Adam Ash

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Tuesday, December 13, 2005

Bookplanet: founder of Project Gutenberg (17,000 classic books digitized) on Johnny-come-lately Google

Project Gutenberg Fears No Google -- by VAUHINI VARA

Internet giants like Google Inc. and Yahoo Inc. are making headlines with their rival plans to create online libraries of books. Long before those companies even existed, though, there was Project Gutenberg: an ambitious, offbeat effort to digitize classic books by typing them out by hand.

The approach made a lot of sense back in 1971, when Project Gutenberg's founder Michael Hart was a student at the University of Illinois. He enlisted an army of volunteers to help in the effort, by pulling their own dusty volumes from attic shelves and transcribing them, word for word. The electronic versions were sent to Mr. Hart, who stored them on clunky university computers. Nearly 35 years later, Project Gutenberg has put more than 17,000 so-called e-books on its Web site. It continues to add more titles each week -- though most texts are now scanned rather than typed.

Mr. Hart, an eccentric technologist and bibliophile, still shepherds the effort on a shoestring budget from his computer-filled home in Urbana, Ill. But as bigwigs like Google, Yahoo, Inc. and Microsoft Corp. launch their own high-tech versions of what Mr. Hart has been doing for years, the 58-year-old Internet pioneer is feeling left behind. Mr. Hart spoke with the Online Wall Street Journal's Vauhini Vara about where Project Gutenberg stands, the challenges ahead and scanning Shakespeare. How and when did you first learn about the Google and Yahoo book-scanning projects? Did any of these companies approach you for advice or ask to collaborate with you?

Michael Hart: I talked to Google a year before Google's big announcement [in December 2004]. … They approached us. They sent us an email saying, "Hey, we'd like to talk to you." They let us tell them about all that we were doing. It took place at the big Google headquarters in Silicon Valley. They gave us a free lunch and everything. They were very polite, but very business-plan oriented. At a certain point, they sort of talked us out the door. So I heard about [Google Book Search] along with everybody else. Same with Yahoo.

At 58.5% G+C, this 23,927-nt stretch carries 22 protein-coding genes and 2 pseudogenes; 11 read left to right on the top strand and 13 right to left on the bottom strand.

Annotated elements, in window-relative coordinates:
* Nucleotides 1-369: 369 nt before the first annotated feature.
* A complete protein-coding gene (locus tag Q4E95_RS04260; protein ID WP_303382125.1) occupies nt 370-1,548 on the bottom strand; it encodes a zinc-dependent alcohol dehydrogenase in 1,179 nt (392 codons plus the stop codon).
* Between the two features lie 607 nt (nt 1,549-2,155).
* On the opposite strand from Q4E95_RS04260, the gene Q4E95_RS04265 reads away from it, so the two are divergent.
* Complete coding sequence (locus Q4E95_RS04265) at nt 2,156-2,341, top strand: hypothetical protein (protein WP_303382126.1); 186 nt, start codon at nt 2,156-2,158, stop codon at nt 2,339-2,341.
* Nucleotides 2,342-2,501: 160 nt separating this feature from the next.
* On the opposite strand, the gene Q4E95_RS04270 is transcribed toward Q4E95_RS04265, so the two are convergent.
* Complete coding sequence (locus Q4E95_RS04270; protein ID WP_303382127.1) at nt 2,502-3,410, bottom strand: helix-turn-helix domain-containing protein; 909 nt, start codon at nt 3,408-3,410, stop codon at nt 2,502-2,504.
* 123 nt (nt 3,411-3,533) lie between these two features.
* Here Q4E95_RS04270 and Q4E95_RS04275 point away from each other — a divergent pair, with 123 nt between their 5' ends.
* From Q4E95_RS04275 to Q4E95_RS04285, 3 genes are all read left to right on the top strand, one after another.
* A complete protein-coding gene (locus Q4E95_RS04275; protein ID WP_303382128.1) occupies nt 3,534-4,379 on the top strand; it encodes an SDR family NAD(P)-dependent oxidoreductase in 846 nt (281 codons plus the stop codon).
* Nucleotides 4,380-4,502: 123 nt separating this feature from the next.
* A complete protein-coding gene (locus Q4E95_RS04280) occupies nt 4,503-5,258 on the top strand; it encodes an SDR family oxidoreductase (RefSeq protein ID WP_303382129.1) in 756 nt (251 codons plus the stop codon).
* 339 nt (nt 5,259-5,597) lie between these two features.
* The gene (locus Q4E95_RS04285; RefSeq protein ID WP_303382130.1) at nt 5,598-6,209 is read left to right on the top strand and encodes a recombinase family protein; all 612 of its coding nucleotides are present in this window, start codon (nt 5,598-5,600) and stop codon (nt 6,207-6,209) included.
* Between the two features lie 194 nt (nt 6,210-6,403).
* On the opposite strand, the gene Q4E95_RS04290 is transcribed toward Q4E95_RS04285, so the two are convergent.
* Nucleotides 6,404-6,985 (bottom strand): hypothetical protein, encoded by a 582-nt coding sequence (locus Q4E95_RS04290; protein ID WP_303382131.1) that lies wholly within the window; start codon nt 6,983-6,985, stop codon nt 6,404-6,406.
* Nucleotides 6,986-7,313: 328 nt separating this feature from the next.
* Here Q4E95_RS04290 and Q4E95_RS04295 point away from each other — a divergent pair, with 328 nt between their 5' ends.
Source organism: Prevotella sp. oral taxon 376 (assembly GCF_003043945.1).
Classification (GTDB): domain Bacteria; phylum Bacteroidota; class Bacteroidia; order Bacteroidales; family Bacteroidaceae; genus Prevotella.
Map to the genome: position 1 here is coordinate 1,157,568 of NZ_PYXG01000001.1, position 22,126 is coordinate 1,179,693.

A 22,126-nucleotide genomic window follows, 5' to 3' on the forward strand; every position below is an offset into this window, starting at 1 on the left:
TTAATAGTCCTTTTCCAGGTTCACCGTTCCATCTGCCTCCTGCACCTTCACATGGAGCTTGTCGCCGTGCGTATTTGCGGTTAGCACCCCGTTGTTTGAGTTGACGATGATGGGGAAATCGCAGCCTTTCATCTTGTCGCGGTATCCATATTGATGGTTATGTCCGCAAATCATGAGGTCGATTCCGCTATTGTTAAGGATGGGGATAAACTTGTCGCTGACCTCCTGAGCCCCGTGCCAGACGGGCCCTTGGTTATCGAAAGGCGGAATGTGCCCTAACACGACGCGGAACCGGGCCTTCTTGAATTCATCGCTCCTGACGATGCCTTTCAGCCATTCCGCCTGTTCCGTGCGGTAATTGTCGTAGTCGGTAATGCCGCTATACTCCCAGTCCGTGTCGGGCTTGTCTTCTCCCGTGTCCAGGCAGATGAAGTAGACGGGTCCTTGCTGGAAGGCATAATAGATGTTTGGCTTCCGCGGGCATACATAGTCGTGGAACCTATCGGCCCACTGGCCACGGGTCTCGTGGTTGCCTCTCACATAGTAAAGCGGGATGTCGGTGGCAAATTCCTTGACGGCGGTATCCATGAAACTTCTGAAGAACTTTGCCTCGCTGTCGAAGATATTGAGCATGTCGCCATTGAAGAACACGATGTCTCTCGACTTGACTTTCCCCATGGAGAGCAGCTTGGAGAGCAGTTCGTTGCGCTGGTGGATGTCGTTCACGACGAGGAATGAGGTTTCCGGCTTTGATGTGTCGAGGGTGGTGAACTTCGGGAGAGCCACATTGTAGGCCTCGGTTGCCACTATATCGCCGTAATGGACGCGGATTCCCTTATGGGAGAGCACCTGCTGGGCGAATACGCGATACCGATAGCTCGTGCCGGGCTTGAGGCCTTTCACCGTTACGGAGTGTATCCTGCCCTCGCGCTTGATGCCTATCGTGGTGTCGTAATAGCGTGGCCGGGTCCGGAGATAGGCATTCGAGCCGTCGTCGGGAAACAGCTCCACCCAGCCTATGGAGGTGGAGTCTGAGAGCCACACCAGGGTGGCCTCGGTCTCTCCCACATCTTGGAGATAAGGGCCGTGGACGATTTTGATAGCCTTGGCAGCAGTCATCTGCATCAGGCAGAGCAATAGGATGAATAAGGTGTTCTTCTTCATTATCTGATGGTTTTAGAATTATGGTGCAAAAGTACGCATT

Q: Why should there be multiple book-scanning efforts? Why don't you send your volunteers to work with one of the other guys? Wouldn't that be more efficient in achieving your goal of creating as many e-books as possible?

A: It's not that we don't want to work with them. Google didn't want to have anything to do with us. They want to do their own project. All of these places can legally use all of our books. If Google put up all of our books, that would be fine. I would have gladly worked with Google.

Q: How is Project Gutenberg different from what Google is doing?

A: Google is working from the top down. It's very centralized. Project Gutenberg is the opposite: It's decentralized, it's grassroots. From the consumer's point of view, if you're trying to get a quotation from a book, you could get the book from Project Gutenberg and cut and paste, say, the whole "Hamlet" soliloquy. On Google, you can't. Also, ours is totally non-commercial. You won't find advertising on any of our pages.

Q: Google and Yahoo are getting lots of attention for their efforts. Has the renewed interest in digitization helped Project Gutenberg's cause, or has it diverted attention from your project?